FERDINAND III. (1200-1252), usually known as Saint Ferdinand, was the son of Alphonse IX. of Leon, and of Berenguela, sister of Henry I. of Castile. On the death of Henry without issue in 1217, the just title of Blanche, the elder of the surviving sisters, was set aside and Berenguela procured the proclamation of Ferdinand. He rapidly secured the homage of the towns and the submission of the nobles, especially of the brothers Alvaro and Fernando de Lara. On the death of his father in 1230 he ultimately, though not without dispute, became king of Leon as well as of Castile, thus finally uniting the two kingdoms under one crown. Following up the advantage which had been gained for the Christian arms by his father and the allied kings in the great battle at Las Navas de Tolosa in 1212, he devoted all his energies to the prosecution of the Moorish var. Among his conquests may be mentioned those of Ubeda in 1234, of Cordova in 1236, of Jaen in 1245, and of Seville in 1248. He was planning an invasion of Africa when he died at Seville on the 30th of May 1252, leaving his kingdom to his eldest son Alphonso X. (Mouse el Sabio).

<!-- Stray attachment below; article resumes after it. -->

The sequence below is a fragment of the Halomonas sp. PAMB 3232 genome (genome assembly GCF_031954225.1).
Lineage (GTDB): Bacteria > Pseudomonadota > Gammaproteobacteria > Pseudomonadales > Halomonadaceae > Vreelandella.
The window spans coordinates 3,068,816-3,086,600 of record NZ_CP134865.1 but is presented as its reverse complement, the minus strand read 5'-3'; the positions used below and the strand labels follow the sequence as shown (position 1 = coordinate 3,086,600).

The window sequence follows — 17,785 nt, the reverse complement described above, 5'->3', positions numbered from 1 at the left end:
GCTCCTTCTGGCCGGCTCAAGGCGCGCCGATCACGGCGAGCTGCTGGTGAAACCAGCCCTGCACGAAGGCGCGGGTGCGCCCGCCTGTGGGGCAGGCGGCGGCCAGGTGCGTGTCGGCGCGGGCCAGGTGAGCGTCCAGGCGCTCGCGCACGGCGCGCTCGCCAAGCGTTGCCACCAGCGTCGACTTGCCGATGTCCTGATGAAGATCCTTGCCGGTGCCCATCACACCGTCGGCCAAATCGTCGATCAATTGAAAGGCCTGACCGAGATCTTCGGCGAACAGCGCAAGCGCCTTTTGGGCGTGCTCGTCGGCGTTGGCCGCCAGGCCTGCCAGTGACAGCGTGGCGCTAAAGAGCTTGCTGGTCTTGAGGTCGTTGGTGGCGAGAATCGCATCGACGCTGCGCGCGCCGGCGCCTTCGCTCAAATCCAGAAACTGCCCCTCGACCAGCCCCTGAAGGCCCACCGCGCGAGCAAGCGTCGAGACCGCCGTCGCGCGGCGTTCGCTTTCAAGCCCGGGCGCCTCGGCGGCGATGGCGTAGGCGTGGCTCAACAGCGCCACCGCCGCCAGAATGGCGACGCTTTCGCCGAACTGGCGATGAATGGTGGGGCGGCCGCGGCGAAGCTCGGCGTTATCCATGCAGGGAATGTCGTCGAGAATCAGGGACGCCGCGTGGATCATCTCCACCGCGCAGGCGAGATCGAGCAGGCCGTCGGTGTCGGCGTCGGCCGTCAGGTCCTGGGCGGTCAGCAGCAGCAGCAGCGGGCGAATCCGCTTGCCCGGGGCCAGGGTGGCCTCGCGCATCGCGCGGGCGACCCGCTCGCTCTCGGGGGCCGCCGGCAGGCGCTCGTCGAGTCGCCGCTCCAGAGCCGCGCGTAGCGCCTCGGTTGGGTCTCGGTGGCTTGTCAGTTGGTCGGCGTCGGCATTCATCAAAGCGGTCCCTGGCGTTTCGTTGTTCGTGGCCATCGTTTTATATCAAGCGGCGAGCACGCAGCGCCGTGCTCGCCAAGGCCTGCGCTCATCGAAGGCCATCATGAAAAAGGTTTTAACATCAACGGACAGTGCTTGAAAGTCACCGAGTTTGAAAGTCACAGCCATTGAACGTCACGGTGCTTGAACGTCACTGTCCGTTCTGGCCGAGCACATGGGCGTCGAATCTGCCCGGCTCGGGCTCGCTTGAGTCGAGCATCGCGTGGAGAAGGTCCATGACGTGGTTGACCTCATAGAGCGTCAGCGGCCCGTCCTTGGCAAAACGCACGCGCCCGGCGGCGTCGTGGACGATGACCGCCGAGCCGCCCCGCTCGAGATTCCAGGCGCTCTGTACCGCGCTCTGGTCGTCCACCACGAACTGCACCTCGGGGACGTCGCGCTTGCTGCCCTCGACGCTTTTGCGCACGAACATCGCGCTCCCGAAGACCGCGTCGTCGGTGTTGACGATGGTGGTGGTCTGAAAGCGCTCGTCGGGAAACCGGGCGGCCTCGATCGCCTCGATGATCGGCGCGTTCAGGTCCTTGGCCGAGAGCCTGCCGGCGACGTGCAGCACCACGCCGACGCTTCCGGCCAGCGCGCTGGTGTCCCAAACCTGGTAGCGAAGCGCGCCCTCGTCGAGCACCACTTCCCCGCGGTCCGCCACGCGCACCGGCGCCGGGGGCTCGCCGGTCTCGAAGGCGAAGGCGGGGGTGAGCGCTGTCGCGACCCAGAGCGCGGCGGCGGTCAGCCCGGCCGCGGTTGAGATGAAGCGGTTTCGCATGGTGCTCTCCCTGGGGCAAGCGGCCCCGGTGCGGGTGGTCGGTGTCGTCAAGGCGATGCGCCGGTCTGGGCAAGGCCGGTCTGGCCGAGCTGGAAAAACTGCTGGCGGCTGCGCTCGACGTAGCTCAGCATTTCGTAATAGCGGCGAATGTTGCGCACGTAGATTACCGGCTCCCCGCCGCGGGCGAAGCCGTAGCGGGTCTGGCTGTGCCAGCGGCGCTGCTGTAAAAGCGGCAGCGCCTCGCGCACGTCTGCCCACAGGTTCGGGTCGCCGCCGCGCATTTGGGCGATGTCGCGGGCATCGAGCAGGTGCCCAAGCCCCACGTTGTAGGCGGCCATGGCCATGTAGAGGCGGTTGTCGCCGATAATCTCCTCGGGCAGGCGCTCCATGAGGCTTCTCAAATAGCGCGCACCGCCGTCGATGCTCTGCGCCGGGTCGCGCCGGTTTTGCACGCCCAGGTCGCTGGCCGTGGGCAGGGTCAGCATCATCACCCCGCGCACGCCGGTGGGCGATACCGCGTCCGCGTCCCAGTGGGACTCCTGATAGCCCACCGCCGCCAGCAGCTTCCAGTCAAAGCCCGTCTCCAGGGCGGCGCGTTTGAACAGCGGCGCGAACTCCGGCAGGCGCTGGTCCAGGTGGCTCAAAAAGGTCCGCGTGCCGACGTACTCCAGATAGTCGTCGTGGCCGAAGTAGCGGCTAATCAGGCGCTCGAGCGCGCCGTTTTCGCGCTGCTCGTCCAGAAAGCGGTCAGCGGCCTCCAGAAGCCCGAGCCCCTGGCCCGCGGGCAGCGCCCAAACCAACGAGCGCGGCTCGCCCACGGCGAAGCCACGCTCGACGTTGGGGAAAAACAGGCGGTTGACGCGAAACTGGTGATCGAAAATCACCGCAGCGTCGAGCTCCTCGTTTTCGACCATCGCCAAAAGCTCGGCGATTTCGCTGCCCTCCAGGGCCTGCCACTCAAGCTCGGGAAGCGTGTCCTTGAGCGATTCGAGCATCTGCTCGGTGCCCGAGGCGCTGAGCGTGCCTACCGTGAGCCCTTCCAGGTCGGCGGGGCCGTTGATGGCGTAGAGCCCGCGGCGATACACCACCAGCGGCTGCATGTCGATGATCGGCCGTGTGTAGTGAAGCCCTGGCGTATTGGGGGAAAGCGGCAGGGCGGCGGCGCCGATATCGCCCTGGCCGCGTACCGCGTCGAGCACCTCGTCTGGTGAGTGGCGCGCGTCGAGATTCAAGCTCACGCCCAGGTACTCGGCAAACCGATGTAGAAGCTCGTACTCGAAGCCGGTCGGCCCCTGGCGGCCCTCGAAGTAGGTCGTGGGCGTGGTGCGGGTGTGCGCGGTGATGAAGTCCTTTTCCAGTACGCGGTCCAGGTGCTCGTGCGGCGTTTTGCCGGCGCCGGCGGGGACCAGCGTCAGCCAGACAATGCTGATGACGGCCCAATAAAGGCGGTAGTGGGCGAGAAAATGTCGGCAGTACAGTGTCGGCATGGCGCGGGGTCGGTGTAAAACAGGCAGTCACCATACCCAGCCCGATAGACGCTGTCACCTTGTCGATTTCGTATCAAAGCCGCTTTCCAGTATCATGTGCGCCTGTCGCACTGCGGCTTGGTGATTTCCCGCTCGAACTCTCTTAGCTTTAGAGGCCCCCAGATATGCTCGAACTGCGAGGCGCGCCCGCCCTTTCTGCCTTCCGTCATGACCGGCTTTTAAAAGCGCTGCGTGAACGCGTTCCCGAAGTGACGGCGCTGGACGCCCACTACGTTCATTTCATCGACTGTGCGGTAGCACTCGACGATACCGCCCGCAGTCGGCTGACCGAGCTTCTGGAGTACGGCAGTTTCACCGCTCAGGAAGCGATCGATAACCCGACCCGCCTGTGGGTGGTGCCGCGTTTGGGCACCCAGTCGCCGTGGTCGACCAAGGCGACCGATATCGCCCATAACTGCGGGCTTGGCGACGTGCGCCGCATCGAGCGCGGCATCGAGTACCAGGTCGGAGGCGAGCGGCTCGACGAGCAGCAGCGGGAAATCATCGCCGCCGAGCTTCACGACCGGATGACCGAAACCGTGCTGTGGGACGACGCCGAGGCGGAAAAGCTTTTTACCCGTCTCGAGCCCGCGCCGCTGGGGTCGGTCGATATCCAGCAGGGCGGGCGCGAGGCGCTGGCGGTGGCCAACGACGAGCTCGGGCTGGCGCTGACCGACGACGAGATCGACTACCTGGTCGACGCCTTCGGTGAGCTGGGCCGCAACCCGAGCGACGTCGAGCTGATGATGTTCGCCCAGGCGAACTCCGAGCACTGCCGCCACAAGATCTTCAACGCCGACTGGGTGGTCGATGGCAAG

Though not canonized till centuries afterwards (by Clement X. in 1671), he came to be popularly known as el Santo from a very early period. Distinguished though he was for great military talent, he was still more remarkable for his religious zeal. Like his younger cousin Saint Louis of France, he was supremely a champion of the Catholic faith. It was not on the field of battle alone that his ardour was displayed. His Spanish panegyrists never fail to relate how it was his wont to assist in carrying wood for burning the followers of the Albigensian heresy, and how sometimes with his own royal hands he applied the torch to the pile.' While as a crusader be is hardly eclipsed by Louis, he contrasts very favourably with him as a sincere friend of learning. He was the original founder (1243) of the university of Salamanca, which his son and successor did so much to foster and encourage. He it was also who caused to be translated into the vulgar tongue the Fuero Juzgo (Forum Judicum) or code of Visigothic laws, which as collected and translated at his instance has the double interest of being one of the oldest extant specimens of Castilian prose, and also of being the foundation of Las Siete Partidas, the code for Christian Spain, which was finally drawn up by Alphonso the Wise.
His body now lies in the Capilla Real of Seville Cathedral, where it is exhibited as a relic on certain annual occasions (in May, August, and November). His day in the Spanish calendar is May 30.
See Mariana, Mist. Gen., XII. vii. - XIII. viii ; and compare Conde, Dominacion dc los Arabcs en Espalla, IV.